Friday, October 1, 2010

A double edge sword.

Both Visual piracy and the ability of subaltern contra-flows have the ability to disrupt the flow of influence and wealth to the few but reigning TNCs. Revealing that globalization and even glocalisation are more then one way flows from Western powers to the rest of the world. That the same cultural, social and political influences that are embedded into a media product can be turned around and sent back to its originators with a similar imposing force. Bring about a small but growing feeling to the originators of the dominant flow of insecurity and national insecurity.

In Daya Kishan Thussu's "Mapping Global Media Flow and Contra-flow", subaltern contra-flows are characterized as a flow of material from the South (Non-western) to the North (western/mostly US). He gives examples of telenovelas and Bollywood as small but growing influential subaltern contra-flows. While these examples are not a major presence yet there are others that are, such as Japanese animation (which Thussu kindly shoves to the side) and other pop-culture risings (Korean drama, music (of all varieties) and fashion design (where do you think your new concept of layering and leggings came from?)) in influence with regional distinction. Companies are being forced to start carrying products from abroad and recognize the ability of these entities to capture local interest. Thus find themselves having to adjust their own programing to replicate in one form or another this intrusive new media, not to say that this is a bad thing but it is something a little more noticeable then Thussu gives credit to. For example fashion institutes like FIT in New York are now turning their attention to the East for the newest trends, TV programmers are grappling with the concept of multilingual programing, while Walmart is carrying more Latin American and Asian foods in its Super stores.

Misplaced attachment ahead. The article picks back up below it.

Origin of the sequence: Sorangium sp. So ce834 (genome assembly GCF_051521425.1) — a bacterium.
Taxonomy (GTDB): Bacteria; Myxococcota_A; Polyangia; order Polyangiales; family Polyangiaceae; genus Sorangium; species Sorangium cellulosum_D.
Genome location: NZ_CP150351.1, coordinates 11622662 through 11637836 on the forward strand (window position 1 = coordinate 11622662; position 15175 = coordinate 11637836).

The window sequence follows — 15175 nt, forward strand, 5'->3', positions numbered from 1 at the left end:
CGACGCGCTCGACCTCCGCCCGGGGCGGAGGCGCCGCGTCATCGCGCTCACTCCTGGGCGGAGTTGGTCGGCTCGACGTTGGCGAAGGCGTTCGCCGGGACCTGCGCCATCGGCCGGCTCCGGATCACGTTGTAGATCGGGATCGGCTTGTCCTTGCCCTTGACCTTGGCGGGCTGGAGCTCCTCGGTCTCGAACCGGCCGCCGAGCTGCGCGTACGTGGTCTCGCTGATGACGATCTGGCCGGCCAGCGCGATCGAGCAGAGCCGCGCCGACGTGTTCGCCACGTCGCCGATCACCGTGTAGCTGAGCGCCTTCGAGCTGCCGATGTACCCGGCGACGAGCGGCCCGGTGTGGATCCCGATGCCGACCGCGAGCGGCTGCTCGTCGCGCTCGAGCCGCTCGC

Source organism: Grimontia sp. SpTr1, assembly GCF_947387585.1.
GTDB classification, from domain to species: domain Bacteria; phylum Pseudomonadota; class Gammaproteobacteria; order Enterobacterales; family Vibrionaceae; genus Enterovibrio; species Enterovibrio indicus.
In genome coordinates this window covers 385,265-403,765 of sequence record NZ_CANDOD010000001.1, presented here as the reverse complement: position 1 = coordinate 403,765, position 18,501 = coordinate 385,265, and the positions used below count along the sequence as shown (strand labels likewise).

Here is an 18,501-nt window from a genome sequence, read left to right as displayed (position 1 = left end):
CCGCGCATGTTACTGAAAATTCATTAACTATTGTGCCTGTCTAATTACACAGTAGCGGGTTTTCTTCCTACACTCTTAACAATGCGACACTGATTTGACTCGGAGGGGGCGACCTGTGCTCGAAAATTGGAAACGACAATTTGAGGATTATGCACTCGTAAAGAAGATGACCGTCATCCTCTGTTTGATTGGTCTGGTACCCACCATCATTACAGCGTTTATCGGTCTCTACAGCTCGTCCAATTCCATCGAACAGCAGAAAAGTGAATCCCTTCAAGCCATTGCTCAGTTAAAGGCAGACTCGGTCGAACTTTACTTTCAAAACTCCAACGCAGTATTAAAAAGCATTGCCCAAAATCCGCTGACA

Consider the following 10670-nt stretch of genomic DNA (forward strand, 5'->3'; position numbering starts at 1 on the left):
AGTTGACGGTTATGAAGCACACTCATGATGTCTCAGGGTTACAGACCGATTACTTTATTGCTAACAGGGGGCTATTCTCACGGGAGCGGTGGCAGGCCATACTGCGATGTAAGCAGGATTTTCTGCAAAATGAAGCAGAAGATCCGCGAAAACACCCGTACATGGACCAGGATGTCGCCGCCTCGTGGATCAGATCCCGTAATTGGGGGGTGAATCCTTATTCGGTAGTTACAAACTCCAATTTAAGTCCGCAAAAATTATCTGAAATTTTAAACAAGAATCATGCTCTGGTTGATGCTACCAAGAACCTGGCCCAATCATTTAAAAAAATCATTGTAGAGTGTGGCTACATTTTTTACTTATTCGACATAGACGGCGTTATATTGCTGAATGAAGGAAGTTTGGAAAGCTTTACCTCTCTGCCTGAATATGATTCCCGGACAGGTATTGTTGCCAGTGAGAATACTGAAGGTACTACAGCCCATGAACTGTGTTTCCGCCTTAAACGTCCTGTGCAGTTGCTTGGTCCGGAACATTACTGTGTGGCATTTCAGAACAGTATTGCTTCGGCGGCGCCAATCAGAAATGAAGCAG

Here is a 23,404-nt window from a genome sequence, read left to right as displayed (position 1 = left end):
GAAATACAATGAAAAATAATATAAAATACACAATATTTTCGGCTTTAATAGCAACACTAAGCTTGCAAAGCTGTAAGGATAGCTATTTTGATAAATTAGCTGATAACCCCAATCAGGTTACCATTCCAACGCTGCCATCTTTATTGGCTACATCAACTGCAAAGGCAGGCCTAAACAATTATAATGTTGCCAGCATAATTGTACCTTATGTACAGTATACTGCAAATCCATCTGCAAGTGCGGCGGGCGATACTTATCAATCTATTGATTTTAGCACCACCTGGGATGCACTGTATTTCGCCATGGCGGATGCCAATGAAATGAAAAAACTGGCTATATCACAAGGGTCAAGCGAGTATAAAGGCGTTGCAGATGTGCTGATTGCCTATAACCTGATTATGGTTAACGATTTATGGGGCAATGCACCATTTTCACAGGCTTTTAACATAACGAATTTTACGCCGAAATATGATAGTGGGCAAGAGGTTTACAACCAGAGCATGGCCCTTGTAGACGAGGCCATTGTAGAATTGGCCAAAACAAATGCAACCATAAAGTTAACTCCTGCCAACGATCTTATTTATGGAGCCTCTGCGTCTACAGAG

Much of this is in the face of TNC's who "will respect no tradition or custom, on balance, if it stands in the way of profits" when abroad, as Robert McChesney has mentioned in "The Media System Goes Global" (pg 202). Yet, when faced with things such as piracy, are more the willing to assert their American right to their media content and that suddenly their entire industry is on the verge of collapse because they're influence isn't turning a profitable figure they hold in their minds.

Also it is interesting that in Tristan Mattelart's "Audio-visual piracy" that the threat of subaltern contra-flow isn't talked about. Yet, its been occurring since the 1980's with the boom of pirated regional goods flowing into the U.S. from abroad through those traveling on business trips, loading their briefcases full to sell at a locally "authentic" shops. Or the fact that there has been such a flood of piracy in comic material from Japan (w/ content unchanged), that American companies have just began taking legal action fearing loss of their niche on resealing the same item but with a culturally corrected addition. Its seems only recently that people and companies have began to notice and even question how much of a foreign good is being consumed but in truth the concepts of subaltern contra-flow and piracy have been a large part of American lives for sometime.

Hence, its not that piracy and subaltern contra-flows are one and the same but that they do compliment each other and perhaps even state that its not that something is wrong with globalization but that something is wrong with the players involved. That these players especially TNCs need to be more sensitive to the areas they bombard with media because they can now turn around and have similar media thrown back at them.

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